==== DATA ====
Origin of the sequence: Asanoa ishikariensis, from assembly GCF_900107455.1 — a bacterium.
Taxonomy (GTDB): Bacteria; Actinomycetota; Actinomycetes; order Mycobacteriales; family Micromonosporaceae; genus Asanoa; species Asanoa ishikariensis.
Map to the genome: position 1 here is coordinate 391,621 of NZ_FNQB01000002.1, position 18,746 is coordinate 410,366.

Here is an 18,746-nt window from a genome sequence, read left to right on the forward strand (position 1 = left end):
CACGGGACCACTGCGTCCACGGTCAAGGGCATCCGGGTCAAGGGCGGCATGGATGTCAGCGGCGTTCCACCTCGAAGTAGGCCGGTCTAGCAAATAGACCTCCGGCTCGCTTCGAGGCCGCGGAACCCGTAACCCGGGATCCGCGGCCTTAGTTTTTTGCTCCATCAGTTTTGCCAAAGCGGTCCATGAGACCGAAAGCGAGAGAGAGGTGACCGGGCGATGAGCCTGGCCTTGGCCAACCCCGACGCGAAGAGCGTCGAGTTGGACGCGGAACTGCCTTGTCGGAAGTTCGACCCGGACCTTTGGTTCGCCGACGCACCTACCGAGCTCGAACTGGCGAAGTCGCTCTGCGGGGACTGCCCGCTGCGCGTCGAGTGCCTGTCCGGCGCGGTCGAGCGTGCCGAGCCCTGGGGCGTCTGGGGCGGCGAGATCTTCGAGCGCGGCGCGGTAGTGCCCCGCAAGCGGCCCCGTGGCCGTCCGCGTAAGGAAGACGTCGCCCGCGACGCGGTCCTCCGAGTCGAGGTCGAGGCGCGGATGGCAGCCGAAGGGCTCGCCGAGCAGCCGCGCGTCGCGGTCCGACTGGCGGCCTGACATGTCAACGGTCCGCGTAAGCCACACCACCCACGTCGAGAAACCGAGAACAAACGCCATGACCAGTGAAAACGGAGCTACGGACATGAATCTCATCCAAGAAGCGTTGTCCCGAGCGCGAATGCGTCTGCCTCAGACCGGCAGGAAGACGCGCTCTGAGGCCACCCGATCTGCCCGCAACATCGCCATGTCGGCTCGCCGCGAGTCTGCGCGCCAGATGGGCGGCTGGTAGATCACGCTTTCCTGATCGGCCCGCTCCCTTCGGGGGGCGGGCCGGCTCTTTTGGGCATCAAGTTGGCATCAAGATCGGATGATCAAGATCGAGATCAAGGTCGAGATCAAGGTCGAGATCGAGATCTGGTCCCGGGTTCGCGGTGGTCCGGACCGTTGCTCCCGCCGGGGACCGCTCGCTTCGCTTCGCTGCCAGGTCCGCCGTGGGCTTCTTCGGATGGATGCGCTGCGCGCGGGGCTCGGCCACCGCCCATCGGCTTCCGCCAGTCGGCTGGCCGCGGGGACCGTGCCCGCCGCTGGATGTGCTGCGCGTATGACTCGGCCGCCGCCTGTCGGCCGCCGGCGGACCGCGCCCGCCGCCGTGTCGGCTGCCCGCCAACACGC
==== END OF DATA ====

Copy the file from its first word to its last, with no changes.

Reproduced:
Origin of the sequence: Asanoa ishikariensis, from assembly GCF_900107455.1 — a bacterium.
Taxonomy (GTDB): Bacteria; Actinomycetota; Actinomycetes; order Mycobacteriales; family Micromonosporaceae; genus Asanoa; species Asanoa ishikariensis.
Map to the genome: position 1 here is coordinate 391,621 of NZ_FNQB01000002.1, position 18,746 is coordinate 410,366.

Here is an 18,746-nt window from a genome sequence, read left to right on the forward strand (position 1 = left end):
CACGGGACCACTGCGTCCACGGTCAAGGGCATCCGGGTCAAGGGCGGCATGGATGTCAGCGGCGTTCCACCTCGAAGTAGGCCGGTCTAGCAAATAGACCTCCGGCTCGCTTCGAGGCCGCGGAACCCGTAACCCGGGATCCGCGGCCTTAGTTTTTTGCTCCATCAGTTTTGCCAAAGCGGTCCATGAGACCGAAAGCGAGAGAGAGGTGACCGGGCGATGAGCCTGGCCTTGGCCAACCCCGACGCGAAGAGCGTCGAGTTGGACGCGGAACTGCCTTGTCGGAAGTTCGACCCGGACCTTTGGTTCGCCGACGCACCTACCGAGCTCGAACTGGCGAAGTCGCTCTGCGGGGACTGCCCGCTGCGCGTCGAGTGCCTGTCCGGCGCGGTCGAGCGTGCCGAGCCCTGGGGCGTCTGGGGCGGCGAGATCTTCGAGCGCGGCGCGGTAGTGCCCCGCAAGCGGCCCCGTGGCCGTCCGCGTAAGGAAGACGTCGCCCGCGACGCGGTCCTCCGAGTCGAGGTCGAGGCGCGGATGGCAGCCGAAGGGCTCGCCGAGCAGCCGCGCGTCGCGGTCCGACTGGCGGCCTGACATGTCAACGGTCCGCGTAAGCCACACCACCCACGTCGAGAAACCGAGAACAAACGCCATGACCAGTGAAAACGGAGCTACGGACATGAATCTCATCCAAGAAGCGTTGTCCCGAGCGCGAATGCGTCTGCCTCAGACCGGCAGGAAGACGCGCTCTGAGGCCACCCGATCTGCCCGCAACATCGCCATGTCGGCTCGCCGCGAGTCTGCGCGCCAGATGGGCGGCTGGTAGATCACGCTTTCCTGATCGGCCCGCTCCCTTCGGGGGGCGGGCCGGCTCTTTTGGGCATCAAGTTGGCATCAAGATCGGATGATCAAGATCGAGATCAAGGTCGAGATCAAGGTCGAGATCGAGATCTGGTCCCGGGTTCGCGGTGGTCCGGACCGTTGCTCCCGCCGGGGACCGCTCGCTTCGCTTCGCTGCCAGGTCCGCCGTGGGCTTCTTCGGATGGATGCGCTGCGCGCGGGGCTCGGCCACCGCCCATCGGCTTCCGCCAGTCGGCTGGCCGCGGGGACCGTGCCCGCCGCTGGATGTGCTGCGCGTATGACTCGGCCGCCGCCTGTCGGCCGCCGGCGGACCGCGCCCGCCGCCGTGTCGGCTGCCCGCCAACACGC